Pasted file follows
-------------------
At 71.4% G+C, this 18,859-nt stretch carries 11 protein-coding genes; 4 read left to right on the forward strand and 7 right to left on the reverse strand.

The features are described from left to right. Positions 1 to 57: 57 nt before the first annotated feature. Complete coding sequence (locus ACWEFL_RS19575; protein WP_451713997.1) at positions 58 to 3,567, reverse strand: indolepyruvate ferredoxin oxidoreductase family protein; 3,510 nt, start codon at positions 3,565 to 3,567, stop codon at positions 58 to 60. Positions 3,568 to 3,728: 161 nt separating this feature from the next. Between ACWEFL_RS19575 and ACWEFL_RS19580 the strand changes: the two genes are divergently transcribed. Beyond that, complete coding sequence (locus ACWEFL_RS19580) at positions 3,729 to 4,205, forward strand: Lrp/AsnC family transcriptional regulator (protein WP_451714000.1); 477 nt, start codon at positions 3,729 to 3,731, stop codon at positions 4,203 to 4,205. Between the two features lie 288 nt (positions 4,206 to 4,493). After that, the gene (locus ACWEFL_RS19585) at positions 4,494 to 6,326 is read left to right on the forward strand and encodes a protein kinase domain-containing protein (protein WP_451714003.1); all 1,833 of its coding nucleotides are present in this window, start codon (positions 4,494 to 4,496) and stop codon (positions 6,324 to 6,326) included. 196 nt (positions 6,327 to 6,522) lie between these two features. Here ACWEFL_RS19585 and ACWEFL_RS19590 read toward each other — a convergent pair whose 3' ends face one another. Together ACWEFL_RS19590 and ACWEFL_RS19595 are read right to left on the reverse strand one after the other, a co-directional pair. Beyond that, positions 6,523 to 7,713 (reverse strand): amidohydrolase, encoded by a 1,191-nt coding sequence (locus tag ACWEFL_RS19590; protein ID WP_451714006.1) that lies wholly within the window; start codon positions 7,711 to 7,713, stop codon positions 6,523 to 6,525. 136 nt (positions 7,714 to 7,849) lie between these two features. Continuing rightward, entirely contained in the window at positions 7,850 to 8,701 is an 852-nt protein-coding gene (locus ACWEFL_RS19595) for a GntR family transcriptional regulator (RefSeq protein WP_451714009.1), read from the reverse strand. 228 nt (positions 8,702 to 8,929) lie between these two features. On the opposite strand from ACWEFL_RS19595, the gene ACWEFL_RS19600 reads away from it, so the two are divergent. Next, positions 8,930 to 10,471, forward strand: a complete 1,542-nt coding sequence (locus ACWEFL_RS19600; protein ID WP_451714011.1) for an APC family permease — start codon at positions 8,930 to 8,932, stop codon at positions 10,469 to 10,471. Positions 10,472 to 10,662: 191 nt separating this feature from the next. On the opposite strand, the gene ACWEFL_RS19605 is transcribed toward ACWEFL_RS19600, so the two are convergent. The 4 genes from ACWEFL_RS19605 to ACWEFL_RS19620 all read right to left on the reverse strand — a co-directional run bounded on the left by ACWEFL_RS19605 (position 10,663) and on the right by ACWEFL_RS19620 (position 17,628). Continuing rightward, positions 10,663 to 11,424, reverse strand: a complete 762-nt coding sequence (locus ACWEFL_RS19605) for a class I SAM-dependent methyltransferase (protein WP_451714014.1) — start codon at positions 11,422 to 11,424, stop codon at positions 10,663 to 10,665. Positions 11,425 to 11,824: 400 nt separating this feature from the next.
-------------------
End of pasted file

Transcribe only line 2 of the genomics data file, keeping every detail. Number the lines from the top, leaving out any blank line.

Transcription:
The features are described from left to right. Positions 1 to 57: 57 nt before the first annotated feature. Complete coding sequence (locus ACWEFL_RS19575; protein WP_451713997.1) at positions 58 to 3,567, reverse strand: indolepyruvate ferredoxin oxidoreductase family protein; 3,510 nt, start codon at positions 3,565 to 3,567, stop codon at positions 58 to 60. Positions 3,568 to 3,728: 161 nt separating this feature from the next. Between ACWEFL_RS19575 and ACWEFL_RS19580 the strand changes: the two genes are divergently transcribed. Beyond that, complete coding sequence (locus ACWEFL_RS19580) at positions 3,729 to 4,205, forward strand: Lrp/AsnC family transcriptional regulator (protein WP_451714000.1); 477 nt, start codon at positions 3,729 to 3,731, stop codon at positions 4,203 to 4,205. Between the two features lie 288 nt (positions 4,206 to 4,493). After that, the gene (locus ACWEFL_RS19585) at positions 4,494 to 6,326 is read left to right on the forward strand and encodes a protein kinase domain-containing protein (protein WP_451714003.1); all 1,833 of its coding nucleotides are present in this window, start codon (positions 4,494 to 4,496) and stop codon (positions 6,324 to 6,326) included. 196 nt (positions 6,327 to 6,522) lie between these two features. Here ACWEFL_RS19585 and ACWEFL_RS19590 read toward each other — a convergent pair whose 3' ends face one another. Together ACWEFL_RS19590 and ACWEFL_RS19595 are read right to left on the reverse strand one after the other, a co-directional pair. Beyond that, positions 6,523 to 7,713 (reverse strand): amidohydrolase, encoded by a 1,191-nt coding sequence (locus tag ACWEFL_RS19590; protein ID WP_451714006.1) that lies wholly within the window; start codon positions 7,711 to 7,713, stop codon positions 6,523 to 6,525. 136 nt (positions 7,714 to 7,849) lie between these two features. Continuing rightward, entirely contained in the window at positions 7,850 to 8,701 is an 852-nt protein-coding gene (locus ACWEFL_RS19595) for a GntR family transcriptional regulator (RefSeq protein WP_451714009.1), read from the reverse strand. 228 nt (positions 8,702 to 8,929) lie between these two features. On the opposite strand from ACWEFL_RS19595, the gene ACWEFL_RS19600 reads away from it, so the two are divergent. Next, positions 8,930 to 10,471, forward strand: a complete 1,542-nt coding sequence (locus ACWEFL_RS19600; protein ID WP_451714011.1) for an APC family permease — start codon at positions 8,930 to 8,932, stop codon at positions 10,469 to 10,471. Positions 10,472 to 10,662: 191 nt separating this feature from the next. On the opposite strand, the gene ACWEFL_RS19605 is transcribed toward ACWEFL_RS19600, so the two are convergent. The 4 genes from ACWEFL_RS19605 to ACWEFL_RS19620 all read right to left on the reverse strand — a co-directional run bounded on the left by ACWEFL_RS19605 (position 10,663) and on the right by ACWEFL_RS19620 (position 17,628). Continuing rightward, positions 10,663 to 11,424, reverse strand: a complete 762-nt coding sequence (locus ACWEFL_RS19605) for a class I SAM-dependent methyltransferase (protein WP_451714014.1) — start codon at positions 11,422 to 11,424, stop codon at positions 10,663 to 10,665. Positions 11,425 to 11,824: 400 nt separating this feature from the next.